Holt, N. (2006). Audio-Visual temporal integration. PHILICA.COM Observation number 15.
Audio-Visual temporal integration

Nigel Holtconfirmed userThis person has donated to Philica (Psychology, Bath Spa University)

Published in psycho.philica.com

Observation
Simple audiovisual stimuli were presented, participants were significantly more likely to identify the components as simultaneous if they have an asynchrony of approximately 50ms (Holt, 1997). This has been explained by a visual lag of the type indicated by Poppel (1988).
This relates to the more recent work on the Flash-Lag effect, and investigations are underway into neuropsychological comparisons of this psychophysical data.

Observation circumstances
As a threshold measurement in my DPhil. I wanted to find the asynchrony level participants could identify correctly as asynchronous on 75% of trials. This unexpected and very consistent result showed up as part of this measurement.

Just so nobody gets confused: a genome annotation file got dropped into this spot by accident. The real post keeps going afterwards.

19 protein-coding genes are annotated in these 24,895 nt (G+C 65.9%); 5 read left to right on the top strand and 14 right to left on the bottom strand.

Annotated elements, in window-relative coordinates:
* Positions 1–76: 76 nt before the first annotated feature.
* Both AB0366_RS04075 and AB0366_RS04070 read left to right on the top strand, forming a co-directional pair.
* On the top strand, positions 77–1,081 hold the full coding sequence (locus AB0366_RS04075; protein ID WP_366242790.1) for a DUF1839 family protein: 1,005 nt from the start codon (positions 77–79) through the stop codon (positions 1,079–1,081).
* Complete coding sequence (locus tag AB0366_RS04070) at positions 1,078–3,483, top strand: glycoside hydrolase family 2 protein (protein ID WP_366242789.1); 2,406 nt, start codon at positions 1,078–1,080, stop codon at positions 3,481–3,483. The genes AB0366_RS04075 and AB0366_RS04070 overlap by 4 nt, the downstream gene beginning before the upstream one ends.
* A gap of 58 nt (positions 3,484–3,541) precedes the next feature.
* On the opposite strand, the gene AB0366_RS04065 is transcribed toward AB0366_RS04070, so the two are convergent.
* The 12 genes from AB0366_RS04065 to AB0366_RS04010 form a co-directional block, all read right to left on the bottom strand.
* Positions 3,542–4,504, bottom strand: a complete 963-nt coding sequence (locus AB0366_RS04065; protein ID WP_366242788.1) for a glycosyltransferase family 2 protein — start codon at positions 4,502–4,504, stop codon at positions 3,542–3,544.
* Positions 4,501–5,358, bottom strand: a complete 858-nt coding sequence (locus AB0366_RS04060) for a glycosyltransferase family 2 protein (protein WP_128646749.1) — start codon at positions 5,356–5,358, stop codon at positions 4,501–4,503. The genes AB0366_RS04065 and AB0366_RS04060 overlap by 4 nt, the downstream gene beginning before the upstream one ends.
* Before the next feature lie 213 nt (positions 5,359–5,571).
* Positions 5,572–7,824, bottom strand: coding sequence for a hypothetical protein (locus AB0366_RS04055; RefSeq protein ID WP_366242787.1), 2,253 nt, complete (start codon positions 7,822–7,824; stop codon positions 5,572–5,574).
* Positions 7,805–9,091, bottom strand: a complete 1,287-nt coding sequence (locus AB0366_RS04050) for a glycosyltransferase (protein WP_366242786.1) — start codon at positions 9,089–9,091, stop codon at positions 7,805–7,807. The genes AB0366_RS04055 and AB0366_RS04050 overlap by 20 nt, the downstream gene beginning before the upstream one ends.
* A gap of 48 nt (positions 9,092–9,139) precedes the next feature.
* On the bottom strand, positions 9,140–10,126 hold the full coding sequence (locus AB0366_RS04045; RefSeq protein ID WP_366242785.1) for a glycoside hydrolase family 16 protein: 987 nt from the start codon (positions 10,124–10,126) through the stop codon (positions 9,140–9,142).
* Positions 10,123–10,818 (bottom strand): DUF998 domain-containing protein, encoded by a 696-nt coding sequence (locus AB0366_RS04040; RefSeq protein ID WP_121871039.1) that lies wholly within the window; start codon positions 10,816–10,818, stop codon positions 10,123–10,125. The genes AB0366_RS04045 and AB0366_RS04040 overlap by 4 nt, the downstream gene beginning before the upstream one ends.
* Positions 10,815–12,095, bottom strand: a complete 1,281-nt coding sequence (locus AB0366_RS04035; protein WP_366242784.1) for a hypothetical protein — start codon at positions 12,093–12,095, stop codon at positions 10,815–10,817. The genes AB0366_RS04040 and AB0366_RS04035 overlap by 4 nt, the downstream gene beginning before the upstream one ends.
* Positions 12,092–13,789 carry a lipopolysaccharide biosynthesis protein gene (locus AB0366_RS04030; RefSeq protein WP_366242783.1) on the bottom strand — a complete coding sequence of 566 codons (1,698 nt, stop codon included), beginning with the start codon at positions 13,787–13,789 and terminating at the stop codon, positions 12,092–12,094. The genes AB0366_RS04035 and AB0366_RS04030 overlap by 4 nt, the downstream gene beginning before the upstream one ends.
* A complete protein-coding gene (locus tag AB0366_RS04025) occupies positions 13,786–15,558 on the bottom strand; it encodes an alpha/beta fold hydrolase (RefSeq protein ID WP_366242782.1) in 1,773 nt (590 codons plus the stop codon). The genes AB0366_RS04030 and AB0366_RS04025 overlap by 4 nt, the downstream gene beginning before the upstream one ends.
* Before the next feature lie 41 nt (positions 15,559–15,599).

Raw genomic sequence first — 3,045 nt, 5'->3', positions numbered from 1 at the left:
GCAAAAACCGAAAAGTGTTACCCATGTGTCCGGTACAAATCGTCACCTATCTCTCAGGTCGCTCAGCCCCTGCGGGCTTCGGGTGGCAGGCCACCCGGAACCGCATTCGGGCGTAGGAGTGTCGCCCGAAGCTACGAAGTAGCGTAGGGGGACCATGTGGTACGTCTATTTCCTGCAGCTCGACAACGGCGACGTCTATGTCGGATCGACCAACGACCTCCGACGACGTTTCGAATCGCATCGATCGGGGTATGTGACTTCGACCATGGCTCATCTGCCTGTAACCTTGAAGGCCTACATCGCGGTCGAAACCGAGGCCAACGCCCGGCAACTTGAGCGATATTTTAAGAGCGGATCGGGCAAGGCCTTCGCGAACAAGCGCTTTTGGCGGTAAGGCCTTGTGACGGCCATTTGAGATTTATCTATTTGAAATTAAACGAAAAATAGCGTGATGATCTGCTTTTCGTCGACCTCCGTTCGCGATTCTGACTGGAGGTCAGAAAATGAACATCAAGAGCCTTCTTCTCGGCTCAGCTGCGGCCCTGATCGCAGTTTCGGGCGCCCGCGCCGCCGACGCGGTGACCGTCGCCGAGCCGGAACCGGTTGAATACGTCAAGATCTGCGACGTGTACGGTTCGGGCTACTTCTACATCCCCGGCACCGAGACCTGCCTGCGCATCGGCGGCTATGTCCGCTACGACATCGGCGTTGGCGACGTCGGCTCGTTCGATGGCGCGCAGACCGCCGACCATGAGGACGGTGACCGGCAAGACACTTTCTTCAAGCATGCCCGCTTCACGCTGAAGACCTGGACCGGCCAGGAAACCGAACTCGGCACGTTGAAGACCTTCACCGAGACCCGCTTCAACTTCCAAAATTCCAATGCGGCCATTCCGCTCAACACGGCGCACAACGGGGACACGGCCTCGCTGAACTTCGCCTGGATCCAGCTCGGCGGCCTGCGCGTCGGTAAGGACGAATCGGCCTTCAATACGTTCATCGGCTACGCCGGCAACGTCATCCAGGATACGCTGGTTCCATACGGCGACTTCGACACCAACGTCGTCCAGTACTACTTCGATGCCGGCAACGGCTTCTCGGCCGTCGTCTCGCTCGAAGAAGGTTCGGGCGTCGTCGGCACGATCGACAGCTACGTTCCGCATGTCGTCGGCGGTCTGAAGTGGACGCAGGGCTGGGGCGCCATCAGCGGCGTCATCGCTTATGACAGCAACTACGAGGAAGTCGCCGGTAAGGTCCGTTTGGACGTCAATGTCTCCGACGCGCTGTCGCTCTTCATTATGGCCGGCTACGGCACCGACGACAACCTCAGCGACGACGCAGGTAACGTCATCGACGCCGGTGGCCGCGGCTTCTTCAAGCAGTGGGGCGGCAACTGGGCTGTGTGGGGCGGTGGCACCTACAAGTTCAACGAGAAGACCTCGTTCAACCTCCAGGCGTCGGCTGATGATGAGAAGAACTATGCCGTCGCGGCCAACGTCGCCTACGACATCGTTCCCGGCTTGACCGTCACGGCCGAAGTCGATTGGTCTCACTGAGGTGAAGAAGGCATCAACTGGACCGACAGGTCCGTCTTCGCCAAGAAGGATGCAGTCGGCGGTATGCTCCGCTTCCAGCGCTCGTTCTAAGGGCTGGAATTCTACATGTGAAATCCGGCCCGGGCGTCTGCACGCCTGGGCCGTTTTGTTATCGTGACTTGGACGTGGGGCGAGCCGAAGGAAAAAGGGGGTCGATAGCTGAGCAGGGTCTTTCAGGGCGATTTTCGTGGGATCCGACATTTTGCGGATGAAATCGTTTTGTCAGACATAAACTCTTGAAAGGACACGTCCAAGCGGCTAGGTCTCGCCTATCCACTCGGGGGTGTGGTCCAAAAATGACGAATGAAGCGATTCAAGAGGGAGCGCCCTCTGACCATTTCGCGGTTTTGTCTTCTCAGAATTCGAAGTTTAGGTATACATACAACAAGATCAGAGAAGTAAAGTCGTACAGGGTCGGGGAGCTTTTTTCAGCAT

References
Holt N J (1997) Perceptual Letralisation of Audio-Visual Stimuli. Unpublished Doctoral Thesis, University of York.

Poppel, E (1988) Mindworks: Time and Conscious Experience. New York: Harcourt, Brace and Jovanovich

Information about this Observation
Peer-review ratings as of 13:03:38 on 16th Dec 2017 (from 1 review, where a score of 100 is average):
Originality = 50.00, importance = 25.00, overall quality = 50.00

Published on Monday 17th July, 2006 at 10:51:34.

Creative Commons License
This work is licensed under a Creative Commons Attribution 2.5 License.
The full citation for this Observation is:
Holt, N. (2006). Audio-Visual temporal integration. PHILICA.COM Observation number 15.

Peer review added 28th July, 2013 at 15:44:47

You might want to look into the literature on similar findings further. It doesn’t sounds like there’s anything new here yet, see Miller 1986 P&P. (now AP&P). That’s just one paper. I’ve heard that interpretation of the difference between visual and auditory perception is so that perceptual synchrony occurs at about arms length but that would be much shorter times than observed. The physics of the visual detector are much more complex and slower than the auditory one and the mind must become accustomed to sliding them around a bit to get a unified perception.




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